Double crossed for their cooperation throughout the pandemic, B.C.’s reconfigured Liberal Opposition may take a more aggressive, combative role in the legislature, predicted political analysts.
The first post-election legislative session began on Dec. 7.
“Before COVID, they were combative, but in a clumsy way, trying to be populist,” said former long-time senior Liberal strategist and now-political pundit Martyn Brown. “It's going to be more combative than it was before. But it will be fair, and it will be smart.”
The fair and smart refers to the change Brown expects under Shirley Bond’s leadership. The MLA for Prince George-Valemount was elected interim leader by her 27 caucus colleagues two days after the former Liberal leader, Andrew Wilkinson, stepped down on Nov. 21.
“Bond will be more sensitive to human needs and more compassionate, but razor sharp in her criticisms,” said Brown.
“These are challenging times in British Columbia,” Bond said last week. “Question period is always going to be a place that has more vigorous debate.”
Premier John Horgan seemed to expect no less. “Shirley and I are mature enough to take these things in stride,” he said when Bond was named interim leader. “I know she'll be quick to respond to any failings of mine, but I also know she'll be quick to offer support where it's required.”
In fact, prior to the election, and throughout the pandemic, the Liberals and BC Greens have worked with the New Democrats to present a united front and maintain strong support in public health officials, led by Provincial Health Officer Dr. Bonnie Henry and Health Minister Adrian Dix.
Things went well for B.C. in the first wave of the pandemic, in part, because of that cooperation among the three parties, said long-time Vancouver Sun political columnist Vaughn Palmer. “They even held joint town halls together.”
In March, all parties approved the government’s $5 billion emergency COVID-19 funding package on a single day – an unprecedented feat – including $1.5 billion for economic recovery.
“The New Democrats sat on the $1.5 billion for six months, from March to September, then announced it as Stronger BC, (which became) the first plank in their election campaign,” said Palmer. Seven days later, Horgan called the election and the government took credit for managing the pandemic just as the second wave was building.
“New Democrats double crossed both them and the Greens for their cooperation on managing and communicating the pandemic,” said Palmer.
The Liberals didn't want to do anything that would be seen to undermine their support for Dr. Henry, said Brown.
The result was a cooperative, collegial Opposition that avoided pointed criticism of the government in the six-month lead-up to the election, he said.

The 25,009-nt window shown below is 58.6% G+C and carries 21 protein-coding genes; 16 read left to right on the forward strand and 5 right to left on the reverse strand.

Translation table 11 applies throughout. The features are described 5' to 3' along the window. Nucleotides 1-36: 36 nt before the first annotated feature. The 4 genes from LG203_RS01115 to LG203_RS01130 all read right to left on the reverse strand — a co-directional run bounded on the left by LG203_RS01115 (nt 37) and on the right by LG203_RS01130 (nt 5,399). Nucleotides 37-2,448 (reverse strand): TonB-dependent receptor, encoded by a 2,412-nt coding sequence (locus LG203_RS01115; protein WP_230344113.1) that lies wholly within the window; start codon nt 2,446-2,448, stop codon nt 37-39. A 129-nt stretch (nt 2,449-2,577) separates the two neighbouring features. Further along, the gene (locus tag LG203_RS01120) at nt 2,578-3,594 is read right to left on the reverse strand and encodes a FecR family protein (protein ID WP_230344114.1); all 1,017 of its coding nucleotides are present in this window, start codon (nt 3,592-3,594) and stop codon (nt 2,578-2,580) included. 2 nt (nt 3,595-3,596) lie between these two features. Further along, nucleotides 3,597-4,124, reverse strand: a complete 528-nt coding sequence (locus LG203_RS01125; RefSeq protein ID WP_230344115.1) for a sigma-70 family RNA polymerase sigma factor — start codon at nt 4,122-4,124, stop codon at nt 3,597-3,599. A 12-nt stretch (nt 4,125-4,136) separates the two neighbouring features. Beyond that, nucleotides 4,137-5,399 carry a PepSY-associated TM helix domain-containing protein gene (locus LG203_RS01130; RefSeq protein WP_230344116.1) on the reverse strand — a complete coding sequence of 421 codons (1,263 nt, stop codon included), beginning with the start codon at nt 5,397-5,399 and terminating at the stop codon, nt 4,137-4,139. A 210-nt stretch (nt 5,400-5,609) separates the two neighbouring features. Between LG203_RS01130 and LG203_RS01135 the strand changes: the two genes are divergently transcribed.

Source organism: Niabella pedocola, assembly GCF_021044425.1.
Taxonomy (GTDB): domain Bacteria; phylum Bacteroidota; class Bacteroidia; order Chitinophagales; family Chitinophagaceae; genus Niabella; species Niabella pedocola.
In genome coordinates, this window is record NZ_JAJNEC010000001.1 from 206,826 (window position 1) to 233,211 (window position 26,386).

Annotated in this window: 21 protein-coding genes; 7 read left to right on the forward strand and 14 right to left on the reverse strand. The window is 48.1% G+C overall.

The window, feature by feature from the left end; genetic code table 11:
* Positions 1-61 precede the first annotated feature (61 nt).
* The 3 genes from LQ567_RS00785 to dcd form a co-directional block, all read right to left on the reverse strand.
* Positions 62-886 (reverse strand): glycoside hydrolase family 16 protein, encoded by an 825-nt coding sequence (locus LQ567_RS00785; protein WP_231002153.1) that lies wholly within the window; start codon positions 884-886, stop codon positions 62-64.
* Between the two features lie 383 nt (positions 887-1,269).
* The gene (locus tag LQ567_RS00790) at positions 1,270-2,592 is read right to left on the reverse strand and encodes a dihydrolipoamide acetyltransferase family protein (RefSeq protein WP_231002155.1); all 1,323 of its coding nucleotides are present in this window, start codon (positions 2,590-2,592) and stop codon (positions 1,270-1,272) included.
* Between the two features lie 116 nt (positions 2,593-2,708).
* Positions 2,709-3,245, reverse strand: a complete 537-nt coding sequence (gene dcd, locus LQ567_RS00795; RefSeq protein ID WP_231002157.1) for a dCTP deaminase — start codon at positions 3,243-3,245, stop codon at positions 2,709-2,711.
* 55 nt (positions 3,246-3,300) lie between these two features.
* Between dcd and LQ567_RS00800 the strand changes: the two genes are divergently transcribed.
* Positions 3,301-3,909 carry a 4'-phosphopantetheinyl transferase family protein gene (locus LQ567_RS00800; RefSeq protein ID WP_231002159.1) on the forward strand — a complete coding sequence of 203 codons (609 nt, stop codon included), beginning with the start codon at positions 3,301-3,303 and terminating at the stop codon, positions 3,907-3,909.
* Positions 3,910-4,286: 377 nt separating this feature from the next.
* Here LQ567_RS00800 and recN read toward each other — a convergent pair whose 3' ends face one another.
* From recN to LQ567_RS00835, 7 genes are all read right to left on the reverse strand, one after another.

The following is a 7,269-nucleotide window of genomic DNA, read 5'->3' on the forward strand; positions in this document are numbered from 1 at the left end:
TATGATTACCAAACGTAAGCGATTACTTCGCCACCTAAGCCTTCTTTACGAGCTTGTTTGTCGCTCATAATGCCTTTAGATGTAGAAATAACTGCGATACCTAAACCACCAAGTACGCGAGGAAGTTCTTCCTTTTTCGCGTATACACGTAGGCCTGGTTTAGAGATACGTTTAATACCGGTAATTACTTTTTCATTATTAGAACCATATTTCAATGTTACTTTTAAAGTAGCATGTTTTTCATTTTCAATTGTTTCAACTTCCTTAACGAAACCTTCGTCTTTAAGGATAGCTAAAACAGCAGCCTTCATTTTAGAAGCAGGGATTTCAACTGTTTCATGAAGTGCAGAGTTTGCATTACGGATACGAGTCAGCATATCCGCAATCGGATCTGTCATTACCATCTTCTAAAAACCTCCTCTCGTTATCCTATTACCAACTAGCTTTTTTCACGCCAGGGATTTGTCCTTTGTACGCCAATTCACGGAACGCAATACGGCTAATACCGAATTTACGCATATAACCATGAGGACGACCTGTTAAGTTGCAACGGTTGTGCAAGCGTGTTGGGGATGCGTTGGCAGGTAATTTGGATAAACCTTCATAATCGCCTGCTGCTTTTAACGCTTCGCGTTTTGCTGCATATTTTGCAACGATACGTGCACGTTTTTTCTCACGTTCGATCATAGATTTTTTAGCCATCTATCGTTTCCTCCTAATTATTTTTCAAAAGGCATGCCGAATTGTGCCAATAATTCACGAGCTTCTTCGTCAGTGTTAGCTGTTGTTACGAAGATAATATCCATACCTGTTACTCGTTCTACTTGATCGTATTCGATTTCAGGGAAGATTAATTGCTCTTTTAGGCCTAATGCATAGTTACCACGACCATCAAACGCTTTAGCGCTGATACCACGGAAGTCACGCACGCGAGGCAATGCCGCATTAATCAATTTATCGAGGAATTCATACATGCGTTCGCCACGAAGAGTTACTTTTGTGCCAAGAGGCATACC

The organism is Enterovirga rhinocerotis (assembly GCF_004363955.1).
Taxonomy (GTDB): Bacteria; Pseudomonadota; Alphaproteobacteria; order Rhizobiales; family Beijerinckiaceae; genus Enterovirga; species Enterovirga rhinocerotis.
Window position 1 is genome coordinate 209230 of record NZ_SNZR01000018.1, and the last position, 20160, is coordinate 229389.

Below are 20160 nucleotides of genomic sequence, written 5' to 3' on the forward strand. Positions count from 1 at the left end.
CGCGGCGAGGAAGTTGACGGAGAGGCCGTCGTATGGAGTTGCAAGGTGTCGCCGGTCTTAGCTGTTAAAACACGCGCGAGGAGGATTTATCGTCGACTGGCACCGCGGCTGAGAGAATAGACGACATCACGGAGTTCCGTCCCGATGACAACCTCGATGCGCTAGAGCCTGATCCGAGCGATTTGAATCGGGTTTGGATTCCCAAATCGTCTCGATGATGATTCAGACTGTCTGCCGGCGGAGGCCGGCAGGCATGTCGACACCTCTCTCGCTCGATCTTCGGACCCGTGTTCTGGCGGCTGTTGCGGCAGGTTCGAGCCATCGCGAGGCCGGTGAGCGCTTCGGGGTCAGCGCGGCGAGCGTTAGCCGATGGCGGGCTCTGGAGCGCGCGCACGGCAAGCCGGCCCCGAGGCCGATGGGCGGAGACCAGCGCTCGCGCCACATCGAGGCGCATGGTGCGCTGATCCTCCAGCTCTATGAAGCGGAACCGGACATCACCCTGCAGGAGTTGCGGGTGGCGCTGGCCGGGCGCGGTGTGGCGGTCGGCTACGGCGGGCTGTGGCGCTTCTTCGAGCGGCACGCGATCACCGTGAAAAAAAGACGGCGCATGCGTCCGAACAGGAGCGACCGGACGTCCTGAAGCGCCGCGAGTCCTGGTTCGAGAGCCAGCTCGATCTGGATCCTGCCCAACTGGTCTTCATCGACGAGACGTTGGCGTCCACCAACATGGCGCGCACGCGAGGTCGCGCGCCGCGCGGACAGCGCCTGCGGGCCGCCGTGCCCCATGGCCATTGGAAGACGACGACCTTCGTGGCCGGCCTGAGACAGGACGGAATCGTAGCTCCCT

“It was admirable, laudable, but politically, strategically, it was a glaring error,” said Brown.
Even if the party ultimately lost votes by cooperating, former Liberal house leader Mary Polak stood by the strategy.
“There were choices that we made and one of those choices was to cooperate with the Greens and the NDP throughout the COVID-19 pandemic,” said Polak after being defeated in her own Langley riding on election night. “Did that hurt us electorally? Probably. But it was still the right decision to make."
The appointment of Peter Milobar as house leader might signal the Official Opposition’s intention to take a more aggressive role, said Palmer.
A former mayor of Kamloops and MLA for Kamloops-North Thompson, Milobar was appointed house leader and critic for Indigenous Relations and Reconciliation on Nov. 30.
“Milobar was one of the more effective members in the last house,” said Palmer. “He was effective holding government to account in question period and during estimates, particularly, as a first-term MLA. He got the hang of it quickly.”
Milobar works very collegially with Liberal members, said Bond, adding that any strategy the Opposition puts in place will be done as collaboratively as possible within its caucus.
“We are going to be laser-focused on making sure we try to get answers for the public,” said Milobar of the session that began on Monday.
Instead of a more typical eight to 10 weeks, the abbreviated winter session is expected to run one or two weeks to pass a couple bills.
“None of the legislation that was supposed to be coming forward in the fall is anywhere to be seen,” said Milobar.
The main bill on the docket covers $1.4 billion in funding for the Recovery Benefit, a one-time COVID-19 relief payment of up to $1,000 for eligible families and $500 for qualifying individuals. Premier John Horgan promised the payment during the October election campaign.
“We see a legislative calendar that's essentially one bill to fill a mid-election, scribble-on-the-back-of-a-napkin campaign promise,” Milobar said.
The Opposition understands the urgency in getting relief money to the people, but also wants to make sure all legislation goes through proper rigor, debate, and scrutiny, he said.
The Recovery Benefit legislation amounts to $1.4 billion in taxpayer spending, Milobar said. “We want to make sure it's being done properly.”